Wasatch Cache National Forest

In partnership with: The Friends of the Utah Avalanche Center, Utah Department of Public Safety Division of Comprehensive Emergency Management, Salt Lake County, and Utah State Parks: http://www.avalanche.org/~uac/

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Avalanche advisory

Saturday, January 17, 2004   7:30 am


Good morning, this is Andrew McLean with the Forest Service Utah Avalanche Center with your backcountry avalanche and mountain weather advisory.  Today is Saturday, January 17, and it’s 7:30 a.m. 


The new film "Spirit of Snow" is playing Wednesday, January 21, at 7 pm at the University of Utah Social & Behavioral Science Auditorium.  For more information call Wasatch Touring at 801/359-9361.


Backcountry Awareness Week is January 19-25th and there are a number of events and presentations.  For details visit www.backcountryawareness.com.


For photos of avalanches and avalanche phenomenon, click HERE.

Photos sent in by observers throughout the season click HERE.

For a list of backcountry avalanche activity, click HERE.


Current Conditions:

If you blinked yesterday, you might have missed the biggest storm we’ve had in 10 days, which laid down anywhere from a few flakes to almost a trace of new snow.  Overnight, we had clear skies and mild temperatures in the mid teen to mid twenties with light, swirly winds generally out of the east. Today will be a warmer version of yesterday, with dry conditions and only high level clouds expected.  Even with the lack of new snow, the backcountry is still very worth the effort, with soft recrystalized powder in shady areas and fast carving foam in wind hammered terrain.


Avalanche Conditions:

Volunteer stability testers have been out in force over the last week, tracking up steep slopes and searching for instabilities in all corners of the Wasatch mountains.  While there have been no significant avalanches reported, don’t be lulled into complacency thinking they are not possible.   The recrystalized powder is now getting deep enough to pack a punch when it sluffs, which could be a concern on steeper, shady slopes.   Going one at a time and watching out for parties below is a good safe travel technique in times like these.  Another remote concern might be old windslabs at higher elevations just below ridgelines.  Skirt these bulging pillows of snow if you can, and avoid stacking multiple people on them at once.


Remember that often times the price we pay for long periods of very stable snow is that when the precipitation returns, so does the avalanche danger.  With our weak surface snow and scattered surface hoar, the next storm significant storm could be quite dangerous.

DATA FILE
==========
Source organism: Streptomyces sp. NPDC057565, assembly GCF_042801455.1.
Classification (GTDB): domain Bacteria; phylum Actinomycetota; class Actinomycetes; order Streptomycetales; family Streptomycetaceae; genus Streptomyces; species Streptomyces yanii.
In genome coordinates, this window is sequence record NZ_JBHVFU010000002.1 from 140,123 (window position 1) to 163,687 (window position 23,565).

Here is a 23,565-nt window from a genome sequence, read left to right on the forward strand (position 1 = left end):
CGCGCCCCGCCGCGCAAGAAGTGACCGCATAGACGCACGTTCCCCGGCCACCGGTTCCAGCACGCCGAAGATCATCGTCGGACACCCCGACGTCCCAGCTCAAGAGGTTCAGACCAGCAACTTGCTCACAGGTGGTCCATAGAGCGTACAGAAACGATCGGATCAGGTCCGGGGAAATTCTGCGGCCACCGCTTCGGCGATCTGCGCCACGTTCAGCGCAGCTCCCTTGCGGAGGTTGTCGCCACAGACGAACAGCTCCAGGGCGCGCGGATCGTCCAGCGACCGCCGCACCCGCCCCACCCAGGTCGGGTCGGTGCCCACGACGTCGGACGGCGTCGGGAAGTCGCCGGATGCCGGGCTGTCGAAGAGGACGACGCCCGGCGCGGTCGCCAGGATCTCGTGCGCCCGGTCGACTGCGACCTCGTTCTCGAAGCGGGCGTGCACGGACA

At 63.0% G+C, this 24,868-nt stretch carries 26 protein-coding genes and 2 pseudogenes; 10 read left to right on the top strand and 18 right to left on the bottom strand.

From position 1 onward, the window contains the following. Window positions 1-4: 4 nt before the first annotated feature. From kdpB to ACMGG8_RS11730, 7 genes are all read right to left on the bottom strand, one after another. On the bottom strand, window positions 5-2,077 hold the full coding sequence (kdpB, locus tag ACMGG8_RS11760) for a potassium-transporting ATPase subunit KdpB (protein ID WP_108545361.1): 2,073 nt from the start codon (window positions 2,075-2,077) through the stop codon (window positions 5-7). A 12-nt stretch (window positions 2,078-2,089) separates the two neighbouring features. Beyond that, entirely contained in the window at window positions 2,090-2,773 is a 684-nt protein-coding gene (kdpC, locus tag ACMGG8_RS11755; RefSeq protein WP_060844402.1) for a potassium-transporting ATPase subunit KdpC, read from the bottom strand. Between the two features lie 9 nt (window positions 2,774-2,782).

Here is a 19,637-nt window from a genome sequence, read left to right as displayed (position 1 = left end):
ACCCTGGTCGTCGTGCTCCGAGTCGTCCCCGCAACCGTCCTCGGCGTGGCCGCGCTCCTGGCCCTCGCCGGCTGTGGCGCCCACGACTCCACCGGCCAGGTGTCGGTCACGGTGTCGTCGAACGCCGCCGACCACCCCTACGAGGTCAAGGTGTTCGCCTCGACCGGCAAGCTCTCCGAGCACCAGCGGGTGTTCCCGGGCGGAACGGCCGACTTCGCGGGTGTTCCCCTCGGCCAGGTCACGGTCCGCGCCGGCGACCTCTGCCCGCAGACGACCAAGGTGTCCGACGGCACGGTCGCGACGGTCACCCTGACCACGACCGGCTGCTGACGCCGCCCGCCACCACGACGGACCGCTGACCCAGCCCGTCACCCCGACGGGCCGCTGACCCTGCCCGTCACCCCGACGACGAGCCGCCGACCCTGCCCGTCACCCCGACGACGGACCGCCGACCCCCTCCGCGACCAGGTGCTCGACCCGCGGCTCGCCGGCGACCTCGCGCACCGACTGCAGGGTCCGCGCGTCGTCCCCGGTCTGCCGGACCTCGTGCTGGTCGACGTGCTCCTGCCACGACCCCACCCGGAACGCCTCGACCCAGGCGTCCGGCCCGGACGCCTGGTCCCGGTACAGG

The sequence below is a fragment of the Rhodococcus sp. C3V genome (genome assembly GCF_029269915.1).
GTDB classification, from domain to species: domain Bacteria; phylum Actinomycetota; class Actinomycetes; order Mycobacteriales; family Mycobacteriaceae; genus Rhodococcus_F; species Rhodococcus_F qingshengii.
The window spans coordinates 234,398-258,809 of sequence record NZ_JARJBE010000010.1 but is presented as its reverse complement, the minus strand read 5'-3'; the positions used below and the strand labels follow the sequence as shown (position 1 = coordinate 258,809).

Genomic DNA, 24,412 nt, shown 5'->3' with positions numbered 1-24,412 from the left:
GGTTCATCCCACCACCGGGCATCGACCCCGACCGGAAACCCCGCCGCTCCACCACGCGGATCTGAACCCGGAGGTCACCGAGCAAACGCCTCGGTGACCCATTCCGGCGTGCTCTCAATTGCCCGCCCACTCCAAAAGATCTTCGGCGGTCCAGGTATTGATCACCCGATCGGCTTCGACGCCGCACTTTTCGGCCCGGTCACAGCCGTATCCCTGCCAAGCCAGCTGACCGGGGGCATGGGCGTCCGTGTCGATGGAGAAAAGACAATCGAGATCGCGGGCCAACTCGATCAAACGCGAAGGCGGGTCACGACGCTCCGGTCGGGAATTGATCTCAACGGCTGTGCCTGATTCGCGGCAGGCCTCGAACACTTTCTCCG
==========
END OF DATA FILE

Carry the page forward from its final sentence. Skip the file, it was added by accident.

Bottom Line for the Wasatch Range, including the Salt Lake, Park City, PROVO, and Ogden MOUNTAINS:

The avalanche danger is low today on all aspects and elevations with human triggered slab avalanches unlikely.  


Uinta Mountains:  For Uinta specific information, click on Western Uintas on the advisory page or phone 1-800-648-7433.


Mountain Weather:

The inversion streak will continue today as a ridge builds over Utah.  Under a clear sky last night, temperatures climbed from a low in the mid teens to a current high in the mid twenties.  Today they are expected to bump up by about 10 degrees over yesterday, with the 8,000’ highs in the mid to lower thirties.   After some light 15-20 mph winds out of the east/SE this morning,   the wind will drop to near clam by the afternoon, then become light and variable from the west this evening.  High clouds will be moving in later today and tomorrow, with the next trough dropping in Sunday night, bringing with it a chance of snow on Monday and Tuesday.


For specific digital forecasts for selected mountain areas from the National Weather Service, click the links below or choose your own specific location at the National Weather Service Digital Forecast Page.


3-Day Table

3-Day Graph

7-Day Table

Ogden Mountains

Ogden Mountains

Ogden Mountains

SLC Mountains

SLC Mountains

SLC Mountains

Provo Mountains

Provo Mountains

Provo Mountains


General Information:

Yesterday, the Wasatch Powderbird Guides were grounded due to weather and today they will be in the Cascade Ridge and Provo Peak areas.


You are invited to see the new film "Spirit of Snow" a beautiful film about backcountry skiing as seen through the eyes of a 10th Mountain Division veteran.  Donations requested at the door. 


            Location: University of Utah Social & Behavioral Science Auditorium

            Time: 7pm - Wednesday, January 21, 2004

            For more info - Wasatch Touring - 801/359-9361


The Banff Film Festival, a benefit for the Friends of the Utah Avalanche Center, is coming up next month – February 9th and 10th at Kingsbury Hall.  For ticket information, call Rob at the U of U Outdoor Program at 581-8516.


If you are getting into the backcountry, please give us a call and let us know what you’re seeing, especially if you trigger an avalanche.  You can leave a message at 524-5304 or 1-800-662-4140.  Or you can e-mail an observation to [email protected] .org, or you can fax an observation to 801-524-6301.


The information in this advisory is from the U.S. Forest Service, which is solely responsible for its content.  This advisory describes general avalanche conditions and local variations always occur. 


Drew Hardesty will update this advisory Sunday morning.

Thanks for calling.